Actually, it doesn't matter if your English is weak in the field of Science because the main medium of communication especially in the field of engineering is mathematics.. diagrams.. flow charts.. etc-etc.. => that you probably have no problem understanding your counterparts if he speaks japonoglish or indianglish or chinoglish.

Actually I really don't understand all these fuss about the medium of instructions of Science education. We are not lawyers!

Anonymous said...

It's surprising to see that the lecturers of our M'sian public medical schools cant speak english well. I'm a M'sian currently doing my 3rd yr med in Indonesia, when i first arrived here i was afraid that i'm going to get stuck in between lecturers who cant understand english, suprisingly ALL lecturers right frm my 1st yr till now could speak extreamly fluent english, as if they were brought up in the UK or US but the fact is that most of them have not even stepped out of Indonesia.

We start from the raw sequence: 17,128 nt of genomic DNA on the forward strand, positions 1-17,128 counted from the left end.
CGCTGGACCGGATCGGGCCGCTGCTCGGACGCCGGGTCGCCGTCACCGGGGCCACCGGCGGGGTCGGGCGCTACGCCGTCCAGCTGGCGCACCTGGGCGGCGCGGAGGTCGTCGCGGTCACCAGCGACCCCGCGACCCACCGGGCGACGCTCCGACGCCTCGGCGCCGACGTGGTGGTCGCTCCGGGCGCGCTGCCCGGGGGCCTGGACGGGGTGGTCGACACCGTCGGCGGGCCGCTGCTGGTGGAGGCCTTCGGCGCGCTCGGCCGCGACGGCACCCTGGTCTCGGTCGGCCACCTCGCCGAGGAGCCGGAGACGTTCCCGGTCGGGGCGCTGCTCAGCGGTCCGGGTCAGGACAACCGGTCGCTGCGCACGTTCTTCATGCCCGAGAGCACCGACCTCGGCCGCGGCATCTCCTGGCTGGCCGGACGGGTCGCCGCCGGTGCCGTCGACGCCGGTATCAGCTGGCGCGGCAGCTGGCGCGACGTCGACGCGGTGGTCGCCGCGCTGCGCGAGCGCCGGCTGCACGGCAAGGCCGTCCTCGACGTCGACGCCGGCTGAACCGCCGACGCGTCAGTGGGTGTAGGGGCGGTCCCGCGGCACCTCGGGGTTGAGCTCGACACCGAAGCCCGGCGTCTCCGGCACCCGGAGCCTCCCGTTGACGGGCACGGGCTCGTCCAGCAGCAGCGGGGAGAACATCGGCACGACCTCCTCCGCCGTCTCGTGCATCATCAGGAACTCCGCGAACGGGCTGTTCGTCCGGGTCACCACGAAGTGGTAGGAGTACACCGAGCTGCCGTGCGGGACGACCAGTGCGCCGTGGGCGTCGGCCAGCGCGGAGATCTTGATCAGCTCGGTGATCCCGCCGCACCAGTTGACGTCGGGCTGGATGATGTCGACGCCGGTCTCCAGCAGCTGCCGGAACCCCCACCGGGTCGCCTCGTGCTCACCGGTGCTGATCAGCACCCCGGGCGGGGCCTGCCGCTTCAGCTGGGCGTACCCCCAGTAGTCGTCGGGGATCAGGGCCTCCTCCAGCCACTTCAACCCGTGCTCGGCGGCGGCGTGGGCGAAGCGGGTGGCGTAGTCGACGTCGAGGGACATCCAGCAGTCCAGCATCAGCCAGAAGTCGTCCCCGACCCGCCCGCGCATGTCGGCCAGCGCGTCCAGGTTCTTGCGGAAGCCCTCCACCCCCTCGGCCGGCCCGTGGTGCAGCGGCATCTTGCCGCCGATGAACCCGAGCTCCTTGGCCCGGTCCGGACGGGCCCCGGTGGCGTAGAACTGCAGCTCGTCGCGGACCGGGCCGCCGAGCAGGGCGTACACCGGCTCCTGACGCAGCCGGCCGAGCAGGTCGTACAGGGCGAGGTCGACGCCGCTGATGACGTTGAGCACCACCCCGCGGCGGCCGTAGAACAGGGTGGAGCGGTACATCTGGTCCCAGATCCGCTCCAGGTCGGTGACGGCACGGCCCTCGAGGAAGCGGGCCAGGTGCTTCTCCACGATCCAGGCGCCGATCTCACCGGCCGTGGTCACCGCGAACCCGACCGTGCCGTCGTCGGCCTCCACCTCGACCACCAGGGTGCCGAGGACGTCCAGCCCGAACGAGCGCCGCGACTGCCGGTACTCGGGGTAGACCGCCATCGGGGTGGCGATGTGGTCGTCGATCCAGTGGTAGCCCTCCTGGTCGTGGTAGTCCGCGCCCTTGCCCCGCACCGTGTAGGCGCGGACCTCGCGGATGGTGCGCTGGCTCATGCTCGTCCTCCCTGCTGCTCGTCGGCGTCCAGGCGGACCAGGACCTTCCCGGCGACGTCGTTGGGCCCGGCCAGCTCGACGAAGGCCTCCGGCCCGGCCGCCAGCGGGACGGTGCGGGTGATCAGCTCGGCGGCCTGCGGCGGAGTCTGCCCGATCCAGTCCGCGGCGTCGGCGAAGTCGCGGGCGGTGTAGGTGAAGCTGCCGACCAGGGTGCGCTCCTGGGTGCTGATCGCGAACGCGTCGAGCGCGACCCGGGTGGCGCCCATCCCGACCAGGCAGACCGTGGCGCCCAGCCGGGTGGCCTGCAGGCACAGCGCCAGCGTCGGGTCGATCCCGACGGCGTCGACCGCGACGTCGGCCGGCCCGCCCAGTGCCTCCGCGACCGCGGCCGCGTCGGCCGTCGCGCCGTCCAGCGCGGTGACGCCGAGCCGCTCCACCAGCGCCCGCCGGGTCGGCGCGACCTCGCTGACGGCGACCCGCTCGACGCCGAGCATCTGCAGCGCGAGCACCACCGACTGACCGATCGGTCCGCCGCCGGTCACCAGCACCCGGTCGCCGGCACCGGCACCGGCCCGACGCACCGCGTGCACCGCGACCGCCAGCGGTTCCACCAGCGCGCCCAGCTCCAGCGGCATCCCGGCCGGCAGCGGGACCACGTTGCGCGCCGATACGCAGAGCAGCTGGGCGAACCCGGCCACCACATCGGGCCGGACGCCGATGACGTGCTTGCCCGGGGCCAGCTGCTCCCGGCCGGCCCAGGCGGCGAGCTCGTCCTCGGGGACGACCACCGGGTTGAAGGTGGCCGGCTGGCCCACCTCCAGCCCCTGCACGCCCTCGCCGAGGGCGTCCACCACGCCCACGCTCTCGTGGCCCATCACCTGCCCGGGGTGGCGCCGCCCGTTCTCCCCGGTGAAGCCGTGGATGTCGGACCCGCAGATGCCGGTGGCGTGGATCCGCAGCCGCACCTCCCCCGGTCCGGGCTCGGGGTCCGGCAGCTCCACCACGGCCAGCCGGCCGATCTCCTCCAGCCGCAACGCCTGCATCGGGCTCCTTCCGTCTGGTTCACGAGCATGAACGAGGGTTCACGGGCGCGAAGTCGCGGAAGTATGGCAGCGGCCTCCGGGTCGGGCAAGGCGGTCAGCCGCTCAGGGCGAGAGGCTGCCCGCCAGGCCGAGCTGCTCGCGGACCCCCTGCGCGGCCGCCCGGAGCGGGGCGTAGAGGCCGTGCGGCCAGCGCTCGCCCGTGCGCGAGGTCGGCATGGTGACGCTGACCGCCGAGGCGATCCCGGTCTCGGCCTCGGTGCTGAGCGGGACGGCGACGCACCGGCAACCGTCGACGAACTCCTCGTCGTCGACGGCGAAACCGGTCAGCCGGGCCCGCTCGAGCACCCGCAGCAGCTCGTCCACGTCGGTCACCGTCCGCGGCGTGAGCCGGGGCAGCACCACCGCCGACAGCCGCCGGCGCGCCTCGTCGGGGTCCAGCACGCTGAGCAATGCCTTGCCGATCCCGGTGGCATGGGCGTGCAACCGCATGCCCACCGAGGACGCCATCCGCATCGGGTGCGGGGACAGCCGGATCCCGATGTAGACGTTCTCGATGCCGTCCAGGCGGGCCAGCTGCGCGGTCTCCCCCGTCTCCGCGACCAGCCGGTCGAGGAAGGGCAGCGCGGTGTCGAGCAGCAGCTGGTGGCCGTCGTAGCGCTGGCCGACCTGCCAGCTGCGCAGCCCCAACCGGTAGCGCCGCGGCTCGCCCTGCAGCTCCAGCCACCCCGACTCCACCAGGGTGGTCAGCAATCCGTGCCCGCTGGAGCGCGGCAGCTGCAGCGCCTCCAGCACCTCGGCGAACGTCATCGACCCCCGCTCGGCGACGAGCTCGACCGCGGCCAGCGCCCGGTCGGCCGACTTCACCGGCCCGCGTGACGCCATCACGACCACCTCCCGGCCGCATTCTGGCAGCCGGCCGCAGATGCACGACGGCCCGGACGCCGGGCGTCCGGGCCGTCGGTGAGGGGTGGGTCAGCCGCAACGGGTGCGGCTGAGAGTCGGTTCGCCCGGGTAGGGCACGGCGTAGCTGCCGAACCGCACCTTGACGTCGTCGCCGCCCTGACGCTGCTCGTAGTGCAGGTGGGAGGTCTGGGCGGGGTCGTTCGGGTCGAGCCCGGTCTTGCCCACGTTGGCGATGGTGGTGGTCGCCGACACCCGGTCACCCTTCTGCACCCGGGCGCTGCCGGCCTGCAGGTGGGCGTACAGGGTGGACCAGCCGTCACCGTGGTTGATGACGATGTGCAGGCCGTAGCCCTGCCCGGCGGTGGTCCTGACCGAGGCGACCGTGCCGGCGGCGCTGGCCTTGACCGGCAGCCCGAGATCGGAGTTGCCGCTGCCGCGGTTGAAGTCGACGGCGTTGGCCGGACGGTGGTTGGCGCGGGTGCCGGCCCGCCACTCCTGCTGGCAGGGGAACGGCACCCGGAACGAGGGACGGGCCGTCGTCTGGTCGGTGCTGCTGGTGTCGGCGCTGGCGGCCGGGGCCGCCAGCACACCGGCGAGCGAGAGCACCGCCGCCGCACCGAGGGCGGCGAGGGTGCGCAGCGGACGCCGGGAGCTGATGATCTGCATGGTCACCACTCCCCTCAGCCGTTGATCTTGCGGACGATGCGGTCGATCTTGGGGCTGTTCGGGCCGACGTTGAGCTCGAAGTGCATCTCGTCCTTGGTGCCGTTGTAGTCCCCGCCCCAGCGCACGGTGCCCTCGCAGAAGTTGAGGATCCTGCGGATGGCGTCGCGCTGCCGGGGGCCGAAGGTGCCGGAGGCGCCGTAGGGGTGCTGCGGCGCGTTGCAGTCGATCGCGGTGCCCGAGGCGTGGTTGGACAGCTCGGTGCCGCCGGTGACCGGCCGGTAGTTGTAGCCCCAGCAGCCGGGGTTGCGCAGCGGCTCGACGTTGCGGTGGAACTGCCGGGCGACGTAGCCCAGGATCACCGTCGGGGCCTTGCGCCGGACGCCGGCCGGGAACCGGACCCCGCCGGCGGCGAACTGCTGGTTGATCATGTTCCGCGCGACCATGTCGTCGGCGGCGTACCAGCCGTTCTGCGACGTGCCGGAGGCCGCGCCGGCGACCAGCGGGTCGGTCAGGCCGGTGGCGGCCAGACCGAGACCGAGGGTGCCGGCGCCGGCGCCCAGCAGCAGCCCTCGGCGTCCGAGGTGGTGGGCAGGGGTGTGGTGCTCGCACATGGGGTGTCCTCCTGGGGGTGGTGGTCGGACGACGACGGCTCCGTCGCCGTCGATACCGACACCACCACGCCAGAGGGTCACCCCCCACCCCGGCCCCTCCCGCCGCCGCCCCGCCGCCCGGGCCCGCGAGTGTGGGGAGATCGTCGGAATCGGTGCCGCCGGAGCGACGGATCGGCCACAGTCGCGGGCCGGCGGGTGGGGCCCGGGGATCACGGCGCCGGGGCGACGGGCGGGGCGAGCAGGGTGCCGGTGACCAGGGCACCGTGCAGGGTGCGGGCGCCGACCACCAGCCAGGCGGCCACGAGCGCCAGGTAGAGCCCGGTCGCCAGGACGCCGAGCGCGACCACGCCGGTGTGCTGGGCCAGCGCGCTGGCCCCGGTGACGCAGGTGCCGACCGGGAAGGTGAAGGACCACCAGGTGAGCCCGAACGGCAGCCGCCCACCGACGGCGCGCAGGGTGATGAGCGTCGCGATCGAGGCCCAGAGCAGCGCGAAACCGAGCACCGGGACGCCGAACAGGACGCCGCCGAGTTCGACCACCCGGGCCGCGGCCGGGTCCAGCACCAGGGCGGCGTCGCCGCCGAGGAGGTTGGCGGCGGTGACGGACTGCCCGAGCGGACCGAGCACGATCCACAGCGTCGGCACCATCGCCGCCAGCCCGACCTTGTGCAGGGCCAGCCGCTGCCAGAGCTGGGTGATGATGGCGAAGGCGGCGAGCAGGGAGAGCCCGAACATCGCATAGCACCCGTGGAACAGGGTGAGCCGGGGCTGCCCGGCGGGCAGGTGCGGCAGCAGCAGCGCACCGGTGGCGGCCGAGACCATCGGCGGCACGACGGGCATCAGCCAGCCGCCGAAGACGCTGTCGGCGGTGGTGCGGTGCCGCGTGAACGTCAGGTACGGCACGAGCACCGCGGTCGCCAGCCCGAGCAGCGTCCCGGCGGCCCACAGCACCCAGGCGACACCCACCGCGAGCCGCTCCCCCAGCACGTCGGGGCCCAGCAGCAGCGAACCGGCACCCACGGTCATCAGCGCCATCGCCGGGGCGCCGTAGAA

Anonymous said...

Well, while being able to speak English well during university days is good, it would not help a doctor very much in his actual career. I have seen many foreign doctors who have good english but are useless as they couldn't communicate in Hokkiens or Hakkas or the Malay language as their patients couldn't understand english!

Anonymous said...

None of the Malaysian public universities are really good for the following reasons:

1. The examination results of students at entrance level (STPM/foundation) vary widely. When good and bad students study in the same class, it is difficult to realise the potential of the good students. An average performance is expected.